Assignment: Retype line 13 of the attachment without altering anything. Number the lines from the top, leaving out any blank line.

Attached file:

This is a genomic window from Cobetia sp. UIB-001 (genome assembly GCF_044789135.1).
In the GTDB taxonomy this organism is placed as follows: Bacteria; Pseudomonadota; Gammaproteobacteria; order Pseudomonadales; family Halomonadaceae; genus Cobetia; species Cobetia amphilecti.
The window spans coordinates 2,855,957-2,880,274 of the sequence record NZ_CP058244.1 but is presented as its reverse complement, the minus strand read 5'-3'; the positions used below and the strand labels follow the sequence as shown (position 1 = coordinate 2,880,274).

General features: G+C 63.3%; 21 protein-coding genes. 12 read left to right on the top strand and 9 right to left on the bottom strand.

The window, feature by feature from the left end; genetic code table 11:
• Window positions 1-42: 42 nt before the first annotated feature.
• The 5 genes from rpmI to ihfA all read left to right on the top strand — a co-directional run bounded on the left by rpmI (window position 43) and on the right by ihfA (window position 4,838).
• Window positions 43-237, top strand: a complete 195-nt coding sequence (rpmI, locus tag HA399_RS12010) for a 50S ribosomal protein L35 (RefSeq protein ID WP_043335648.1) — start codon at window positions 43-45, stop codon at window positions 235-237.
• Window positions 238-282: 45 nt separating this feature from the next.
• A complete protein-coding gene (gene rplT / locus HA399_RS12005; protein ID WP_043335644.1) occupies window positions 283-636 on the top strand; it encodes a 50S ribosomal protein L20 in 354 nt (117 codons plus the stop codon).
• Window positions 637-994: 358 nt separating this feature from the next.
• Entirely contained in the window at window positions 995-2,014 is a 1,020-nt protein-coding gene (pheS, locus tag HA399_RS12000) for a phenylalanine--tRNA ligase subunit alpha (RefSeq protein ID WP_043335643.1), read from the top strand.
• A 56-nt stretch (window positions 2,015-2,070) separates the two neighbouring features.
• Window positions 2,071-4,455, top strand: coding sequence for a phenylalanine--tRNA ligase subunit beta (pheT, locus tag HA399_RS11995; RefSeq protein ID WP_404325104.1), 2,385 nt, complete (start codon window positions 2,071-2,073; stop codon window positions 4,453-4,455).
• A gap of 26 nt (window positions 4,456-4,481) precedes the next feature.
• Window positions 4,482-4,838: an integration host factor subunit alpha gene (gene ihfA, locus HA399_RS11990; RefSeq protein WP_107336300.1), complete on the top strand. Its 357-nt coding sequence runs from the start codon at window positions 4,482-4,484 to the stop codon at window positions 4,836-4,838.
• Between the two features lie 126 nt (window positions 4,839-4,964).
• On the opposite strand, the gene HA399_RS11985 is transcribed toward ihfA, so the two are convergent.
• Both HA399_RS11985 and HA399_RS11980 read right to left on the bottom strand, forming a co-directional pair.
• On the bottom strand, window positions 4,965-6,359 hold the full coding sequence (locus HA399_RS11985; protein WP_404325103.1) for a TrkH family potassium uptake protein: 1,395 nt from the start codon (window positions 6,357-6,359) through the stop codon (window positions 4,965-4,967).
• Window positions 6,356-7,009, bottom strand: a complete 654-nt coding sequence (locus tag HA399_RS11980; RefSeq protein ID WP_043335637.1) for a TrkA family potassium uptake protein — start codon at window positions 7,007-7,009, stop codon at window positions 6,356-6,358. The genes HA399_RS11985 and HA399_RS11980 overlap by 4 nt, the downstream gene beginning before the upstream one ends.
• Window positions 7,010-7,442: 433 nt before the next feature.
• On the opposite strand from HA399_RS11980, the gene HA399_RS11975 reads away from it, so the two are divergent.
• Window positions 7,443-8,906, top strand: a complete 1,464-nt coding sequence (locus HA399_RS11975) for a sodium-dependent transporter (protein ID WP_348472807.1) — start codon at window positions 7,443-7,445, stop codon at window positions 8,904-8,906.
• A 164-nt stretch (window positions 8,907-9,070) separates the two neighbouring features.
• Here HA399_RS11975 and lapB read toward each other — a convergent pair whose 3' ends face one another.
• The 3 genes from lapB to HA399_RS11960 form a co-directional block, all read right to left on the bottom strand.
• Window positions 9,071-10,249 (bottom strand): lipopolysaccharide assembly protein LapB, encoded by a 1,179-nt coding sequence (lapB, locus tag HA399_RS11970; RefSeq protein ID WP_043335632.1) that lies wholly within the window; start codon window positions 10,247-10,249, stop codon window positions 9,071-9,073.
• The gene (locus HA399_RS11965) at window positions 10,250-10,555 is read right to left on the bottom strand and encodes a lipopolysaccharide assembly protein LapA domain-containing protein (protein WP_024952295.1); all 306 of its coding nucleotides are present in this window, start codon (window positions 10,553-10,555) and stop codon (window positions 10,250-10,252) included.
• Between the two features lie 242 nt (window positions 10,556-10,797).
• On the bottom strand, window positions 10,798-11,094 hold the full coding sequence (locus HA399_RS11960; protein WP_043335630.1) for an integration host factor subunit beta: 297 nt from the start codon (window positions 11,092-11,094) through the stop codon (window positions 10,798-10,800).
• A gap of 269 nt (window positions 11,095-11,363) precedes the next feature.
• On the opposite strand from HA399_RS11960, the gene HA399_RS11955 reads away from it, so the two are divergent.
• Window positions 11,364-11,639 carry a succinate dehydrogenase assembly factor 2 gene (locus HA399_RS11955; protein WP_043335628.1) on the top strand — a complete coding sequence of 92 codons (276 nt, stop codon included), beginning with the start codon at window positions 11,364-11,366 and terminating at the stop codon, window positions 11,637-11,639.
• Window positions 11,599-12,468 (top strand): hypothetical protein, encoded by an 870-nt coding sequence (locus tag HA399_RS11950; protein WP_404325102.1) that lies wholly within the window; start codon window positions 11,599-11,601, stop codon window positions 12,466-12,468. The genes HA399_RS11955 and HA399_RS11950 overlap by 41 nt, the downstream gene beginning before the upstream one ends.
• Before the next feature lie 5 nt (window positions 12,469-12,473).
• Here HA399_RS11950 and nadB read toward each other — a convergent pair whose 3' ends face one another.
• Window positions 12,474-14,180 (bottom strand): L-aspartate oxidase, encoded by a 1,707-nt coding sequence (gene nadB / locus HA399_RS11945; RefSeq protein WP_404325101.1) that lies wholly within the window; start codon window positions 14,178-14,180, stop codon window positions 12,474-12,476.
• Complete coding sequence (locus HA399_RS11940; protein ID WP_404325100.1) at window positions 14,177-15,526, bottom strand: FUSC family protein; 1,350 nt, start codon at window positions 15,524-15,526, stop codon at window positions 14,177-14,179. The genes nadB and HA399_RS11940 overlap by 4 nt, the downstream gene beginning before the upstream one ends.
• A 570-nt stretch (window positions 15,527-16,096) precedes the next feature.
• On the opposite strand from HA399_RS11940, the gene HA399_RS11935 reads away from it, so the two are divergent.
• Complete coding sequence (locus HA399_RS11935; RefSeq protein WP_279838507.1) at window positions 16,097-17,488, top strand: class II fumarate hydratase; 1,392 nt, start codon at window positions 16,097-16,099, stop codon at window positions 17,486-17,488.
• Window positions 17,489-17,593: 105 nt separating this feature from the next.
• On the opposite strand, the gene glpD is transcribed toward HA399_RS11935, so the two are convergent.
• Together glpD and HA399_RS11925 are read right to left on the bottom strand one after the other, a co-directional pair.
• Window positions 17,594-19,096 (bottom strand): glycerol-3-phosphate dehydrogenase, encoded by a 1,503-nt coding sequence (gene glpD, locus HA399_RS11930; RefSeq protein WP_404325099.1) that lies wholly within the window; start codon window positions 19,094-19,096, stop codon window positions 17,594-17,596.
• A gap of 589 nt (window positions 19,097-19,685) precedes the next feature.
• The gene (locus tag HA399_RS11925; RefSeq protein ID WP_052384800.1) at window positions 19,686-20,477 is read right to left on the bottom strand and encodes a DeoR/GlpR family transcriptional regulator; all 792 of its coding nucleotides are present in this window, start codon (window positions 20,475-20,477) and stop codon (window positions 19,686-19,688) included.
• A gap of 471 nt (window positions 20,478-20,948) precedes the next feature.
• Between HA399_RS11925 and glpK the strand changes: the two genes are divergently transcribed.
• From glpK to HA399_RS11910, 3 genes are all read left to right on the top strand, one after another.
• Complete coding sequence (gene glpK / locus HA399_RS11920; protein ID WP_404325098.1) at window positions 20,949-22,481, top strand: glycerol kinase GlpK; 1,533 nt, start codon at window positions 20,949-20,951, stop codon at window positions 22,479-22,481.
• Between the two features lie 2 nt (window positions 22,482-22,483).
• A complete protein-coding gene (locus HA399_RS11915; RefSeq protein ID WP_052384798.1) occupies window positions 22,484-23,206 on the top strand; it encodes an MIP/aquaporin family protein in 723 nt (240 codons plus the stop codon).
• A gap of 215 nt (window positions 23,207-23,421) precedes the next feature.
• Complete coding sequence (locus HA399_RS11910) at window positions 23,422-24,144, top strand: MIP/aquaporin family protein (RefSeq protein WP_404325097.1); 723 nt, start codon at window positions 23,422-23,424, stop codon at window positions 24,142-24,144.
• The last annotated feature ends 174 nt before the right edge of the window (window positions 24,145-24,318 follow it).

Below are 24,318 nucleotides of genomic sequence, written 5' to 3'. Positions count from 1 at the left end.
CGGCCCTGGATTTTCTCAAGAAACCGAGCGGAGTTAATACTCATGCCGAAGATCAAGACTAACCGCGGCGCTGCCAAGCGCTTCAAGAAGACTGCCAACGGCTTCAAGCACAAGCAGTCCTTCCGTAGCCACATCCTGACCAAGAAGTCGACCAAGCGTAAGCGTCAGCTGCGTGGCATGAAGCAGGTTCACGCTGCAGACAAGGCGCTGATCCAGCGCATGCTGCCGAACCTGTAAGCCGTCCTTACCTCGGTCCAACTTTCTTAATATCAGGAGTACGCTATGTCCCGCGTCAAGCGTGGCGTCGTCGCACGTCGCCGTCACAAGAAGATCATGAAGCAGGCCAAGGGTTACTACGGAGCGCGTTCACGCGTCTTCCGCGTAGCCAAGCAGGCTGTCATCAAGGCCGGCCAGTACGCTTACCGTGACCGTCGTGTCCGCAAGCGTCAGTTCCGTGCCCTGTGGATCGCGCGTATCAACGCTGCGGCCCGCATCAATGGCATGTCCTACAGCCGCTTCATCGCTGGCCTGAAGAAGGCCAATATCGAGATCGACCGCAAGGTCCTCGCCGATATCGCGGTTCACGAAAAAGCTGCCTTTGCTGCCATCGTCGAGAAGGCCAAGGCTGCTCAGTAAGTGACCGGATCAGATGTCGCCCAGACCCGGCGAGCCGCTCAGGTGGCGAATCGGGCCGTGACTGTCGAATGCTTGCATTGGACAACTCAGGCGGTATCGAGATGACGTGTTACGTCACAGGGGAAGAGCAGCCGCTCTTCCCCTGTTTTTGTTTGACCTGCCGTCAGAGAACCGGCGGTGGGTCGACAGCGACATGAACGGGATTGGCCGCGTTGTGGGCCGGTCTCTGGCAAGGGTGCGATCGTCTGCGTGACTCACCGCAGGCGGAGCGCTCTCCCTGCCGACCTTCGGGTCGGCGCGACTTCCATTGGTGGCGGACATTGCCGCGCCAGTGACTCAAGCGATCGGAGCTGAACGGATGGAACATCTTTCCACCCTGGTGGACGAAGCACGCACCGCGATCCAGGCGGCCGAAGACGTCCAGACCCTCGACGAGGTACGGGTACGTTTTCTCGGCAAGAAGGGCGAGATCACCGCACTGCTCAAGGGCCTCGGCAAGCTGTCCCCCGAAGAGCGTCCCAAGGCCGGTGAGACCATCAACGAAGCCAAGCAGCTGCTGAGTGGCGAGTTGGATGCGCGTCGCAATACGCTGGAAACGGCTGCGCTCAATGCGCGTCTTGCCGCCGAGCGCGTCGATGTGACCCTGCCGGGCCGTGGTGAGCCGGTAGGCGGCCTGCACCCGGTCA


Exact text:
• A 56-nt stretch (window positions 2,015-2,070) separates the two neighbouring features.